A while back, I promised to start blogging about books that I have not finished reading for one reason or another. Since I have not traded or given these away yet, I have not given up on them entirely.
The Lace Reader by Brunonia Barry. Someone at the London publishing house (Harper Press) sent me this novel, and I really feel bad for not finishing it, but I’m finding it kind of strange. It’s written in the present tense — which I often find difficult outside of the thriller genre — and the plot was a bit meandering. Since last spring brought on a crush of novels in the mail, I tended to set aside novels that I found too difficult to get into. However, if I was not a reviewer, I probably would have kept reading. Here’s the blurb:
Look into the lace . . . When the eyes begin to fill with tears and the patience is long exhausted, there will appear a glimpse of something not quite seen… In this moment, an image will begin to form . . . in the space between what is real and what is only imagined.
Can you read your future in a piece of lace? All of the Whitney women can. But the last time Towner read, it killed her sister and nearly robbed Towner of her own sanity. Vowing never to read lace again, her resolve is tested when faced with the mysterious, unsolvable disappearance of her beloved Great Aunt Eva, Salem’s original Lace Reader. Told from opposing and often unreliable perspectives, the story engages the reader’s own beliefs. Should we listen to Towner, who may be losing her mind for the second time? Or should we believe John Rafferty, a no nonsense New York detective, who ran away from the city to a simpler place only to find himself inextricably involved in a psychic tug of war with all three generations of Whitney women? Does either have the whole story? Or does the truth lie somewhere in the swirling pattern of the lace?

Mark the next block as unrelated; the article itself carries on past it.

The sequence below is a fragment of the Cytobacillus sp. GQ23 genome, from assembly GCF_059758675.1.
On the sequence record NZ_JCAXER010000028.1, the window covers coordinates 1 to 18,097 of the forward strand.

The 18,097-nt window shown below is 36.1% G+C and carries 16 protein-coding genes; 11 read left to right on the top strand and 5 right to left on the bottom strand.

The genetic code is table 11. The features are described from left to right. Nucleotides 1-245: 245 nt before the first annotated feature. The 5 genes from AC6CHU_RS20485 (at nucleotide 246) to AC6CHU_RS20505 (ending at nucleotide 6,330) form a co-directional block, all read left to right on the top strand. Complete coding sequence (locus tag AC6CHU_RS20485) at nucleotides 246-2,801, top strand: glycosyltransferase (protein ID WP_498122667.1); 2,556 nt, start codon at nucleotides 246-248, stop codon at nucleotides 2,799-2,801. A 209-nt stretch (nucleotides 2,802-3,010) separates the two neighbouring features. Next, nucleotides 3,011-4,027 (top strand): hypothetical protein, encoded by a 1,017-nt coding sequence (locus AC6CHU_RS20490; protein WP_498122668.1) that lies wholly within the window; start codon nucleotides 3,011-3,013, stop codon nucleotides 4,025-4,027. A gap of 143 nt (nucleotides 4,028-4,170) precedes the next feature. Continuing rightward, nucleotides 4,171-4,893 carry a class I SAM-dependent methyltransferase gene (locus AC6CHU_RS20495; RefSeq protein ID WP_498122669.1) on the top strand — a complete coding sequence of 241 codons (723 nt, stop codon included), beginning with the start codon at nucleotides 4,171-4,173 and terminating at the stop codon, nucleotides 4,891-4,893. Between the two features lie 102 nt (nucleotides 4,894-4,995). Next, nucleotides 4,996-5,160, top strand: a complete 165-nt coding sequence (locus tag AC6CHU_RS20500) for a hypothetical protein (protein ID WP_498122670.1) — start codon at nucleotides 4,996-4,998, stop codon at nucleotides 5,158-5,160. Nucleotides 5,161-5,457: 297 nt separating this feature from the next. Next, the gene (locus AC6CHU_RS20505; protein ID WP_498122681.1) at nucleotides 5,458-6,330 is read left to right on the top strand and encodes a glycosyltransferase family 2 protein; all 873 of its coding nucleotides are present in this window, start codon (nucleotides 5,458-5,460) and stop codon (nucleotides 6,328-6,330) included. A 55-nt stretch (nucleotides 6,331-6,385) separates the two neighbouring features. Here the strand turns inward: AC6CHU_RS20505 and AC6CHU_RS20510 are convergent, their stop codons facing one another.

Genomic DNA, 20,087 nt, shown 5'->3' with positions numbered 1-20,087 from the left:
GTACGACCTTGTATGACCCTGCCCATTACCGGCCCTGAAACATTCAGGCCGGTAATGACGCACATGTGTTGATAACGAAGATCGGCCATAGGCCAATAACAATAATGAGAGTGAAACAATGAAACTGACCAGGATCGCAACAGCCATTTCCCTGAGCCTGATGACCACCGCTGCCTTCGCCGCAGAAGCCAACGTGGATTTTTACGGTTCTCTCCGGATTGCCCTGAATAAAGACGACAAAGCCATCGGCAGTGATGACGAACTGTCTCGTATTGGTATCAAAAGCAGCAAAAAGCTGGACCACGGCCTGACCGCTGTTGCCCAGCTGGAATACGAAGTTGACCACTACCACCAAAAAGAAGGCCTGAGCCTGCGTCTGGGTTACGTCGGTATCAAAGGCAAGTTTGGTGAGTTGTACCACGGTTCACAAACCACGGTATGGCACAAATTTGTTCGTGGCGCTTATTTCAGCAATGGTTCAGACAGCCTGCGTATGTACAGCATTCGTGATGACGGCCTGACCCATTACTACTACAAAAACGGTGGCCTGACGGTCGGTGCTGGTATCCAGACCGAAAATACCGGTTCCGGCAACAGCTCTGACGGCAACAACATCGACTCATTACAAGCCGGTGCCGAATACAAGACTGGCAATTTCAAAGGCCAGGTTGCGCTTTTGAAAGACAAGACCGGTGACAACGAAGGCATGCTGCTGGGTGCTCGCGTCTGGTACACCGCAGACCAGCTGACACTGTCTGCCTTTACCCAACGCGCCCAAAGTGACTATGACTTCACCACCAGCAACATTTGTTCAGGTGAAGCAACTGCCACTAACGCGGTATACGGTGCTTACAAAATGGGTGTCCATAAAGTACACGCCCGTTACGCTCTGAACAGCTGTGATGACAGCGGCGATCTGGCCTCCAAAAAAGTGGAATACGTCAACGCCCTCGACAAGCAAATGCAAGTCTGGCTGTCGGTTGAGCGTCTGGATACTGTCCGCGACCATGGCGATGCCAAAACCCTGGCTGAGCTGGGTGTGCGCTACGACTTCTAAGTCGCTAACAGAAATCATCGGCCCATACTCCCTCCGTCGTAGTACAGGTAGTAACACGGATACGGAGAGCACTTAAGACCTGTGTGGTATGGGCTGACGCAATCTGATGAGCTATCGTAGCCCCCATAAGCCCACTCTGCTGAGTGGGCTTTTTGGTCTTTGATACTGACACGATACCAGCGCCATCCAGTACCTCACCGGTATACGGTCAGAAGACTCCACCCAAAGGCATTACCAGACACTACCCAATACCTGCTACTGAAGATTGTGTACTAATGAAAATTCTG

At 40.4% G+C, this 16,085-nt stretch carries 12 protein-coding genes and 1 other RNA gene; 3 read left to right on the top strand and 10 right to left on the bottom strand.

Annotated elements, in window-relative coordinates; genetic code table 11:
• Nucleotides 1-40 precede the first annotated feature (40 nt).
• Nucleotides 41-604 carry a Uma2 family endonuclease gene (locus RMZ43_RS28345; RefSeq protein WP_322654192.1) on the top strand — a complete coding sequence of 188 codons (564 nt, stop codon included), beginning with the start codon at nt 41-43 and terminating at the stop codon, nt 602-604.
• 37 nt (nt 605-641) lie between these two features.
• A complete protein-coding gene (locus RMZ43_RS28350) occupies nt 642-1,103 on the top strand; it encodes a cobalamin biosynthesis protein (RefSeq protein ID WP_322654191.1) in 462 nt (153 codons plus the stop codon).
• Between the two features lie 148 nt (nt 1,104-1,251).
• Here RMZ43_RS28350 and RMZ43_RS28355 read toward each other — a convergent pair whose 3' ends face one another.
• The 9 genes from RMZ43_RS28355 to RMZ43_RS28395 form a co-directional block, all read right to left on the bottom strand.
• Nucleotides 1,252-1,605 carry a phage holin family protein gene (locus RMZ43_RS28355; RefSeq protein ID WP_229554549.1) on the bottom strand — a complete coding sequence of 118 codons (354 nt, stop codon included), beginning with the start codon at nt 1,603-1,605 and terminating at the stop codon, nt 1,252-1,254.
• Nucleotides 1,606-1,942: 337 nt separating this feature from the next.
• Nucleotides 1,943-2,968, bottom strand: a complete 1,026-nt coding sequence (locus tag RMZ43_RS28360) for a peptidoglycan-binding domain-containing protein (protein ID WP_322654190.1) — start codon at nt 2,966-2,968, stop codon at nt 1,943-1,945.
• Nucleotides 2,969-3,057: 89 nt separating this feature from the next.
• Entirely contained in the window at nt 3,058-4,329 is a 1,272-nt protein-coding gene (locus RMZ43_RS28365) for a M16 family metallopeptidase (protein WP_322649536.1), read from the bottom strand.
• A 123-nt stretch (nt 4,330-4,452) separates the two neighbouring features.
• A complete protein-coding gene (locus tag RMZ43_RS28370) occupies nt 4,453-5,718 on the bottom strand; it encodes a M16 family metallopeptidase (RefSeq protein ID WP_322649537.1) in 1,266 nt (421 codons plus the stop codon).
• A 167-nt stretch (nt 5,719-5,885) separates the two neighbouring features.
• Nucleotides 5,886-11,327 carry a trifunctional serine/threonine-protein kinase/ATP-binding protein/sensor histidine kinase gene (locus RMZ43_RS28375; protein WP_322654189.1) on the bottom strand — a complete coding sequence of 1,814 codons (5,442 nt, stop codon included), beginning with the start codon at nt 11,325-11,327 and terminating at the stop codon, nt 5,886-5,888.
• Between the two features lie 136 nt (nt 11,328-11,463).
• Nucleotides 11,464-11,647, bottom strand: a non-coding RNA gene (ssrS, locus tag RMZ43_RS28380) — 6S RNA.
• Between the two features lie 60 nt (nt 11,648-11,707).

Now of course, this book is a big bestseller. I do plan on finishing it one day.
Griffin’s Shadow by Leslie Ann Moore. I really enjoyed the first book, Griffin’s Daughter, and I recently promised the author’s publicist that I would try reading this novel again in anticipation of reading her third. I find it hard to give the reasons why I stopped reading this one without giving a lot of plot points away. Basically, I found the main character quite sympathetic in the first novel, but her situation has changed in the second novel, and I’m not as compelled. Plus, it’s hard to keep a romance interesting once the two characters have married.
Long ago the world was saved. The key to destruction was hidden. Now it is back concealed in a young girl.
Griffin’s Shadow continues the adventure of Jelena, a mixed race outcast raised as a servant who has found a new home among the elves. But her peaceful life is shattered as war looms and the power of the Nameless One grows. Set amidst shocking betrayals and uneasy alliances, hers is a story of courage and enduring love in the face of adversity.
Griffin’s Shadow is the second book in the award winning Griffin’s Daughter Trilogy. This epic tale tells of a young girl trying to find love and acceptance in a world of magic and adventure.
Publishers Weekly gave this novel quite a good review.
The King’s Gambit by John Maddox Roberts. I’m still barely into this one, but it’s slow going. The setting of Ancient Rome is quite attractive to me, and it’s the reason I bought the first two books in the series. However, I’m having a hard time connecting to the main character. He has surprisingly few connections, there are no female characters so far, and the mystery he is involved in isn’t very compelling to me. I do intend to keep reading.
Blackmail, corruption, treachery, murder–the glory that was Rome.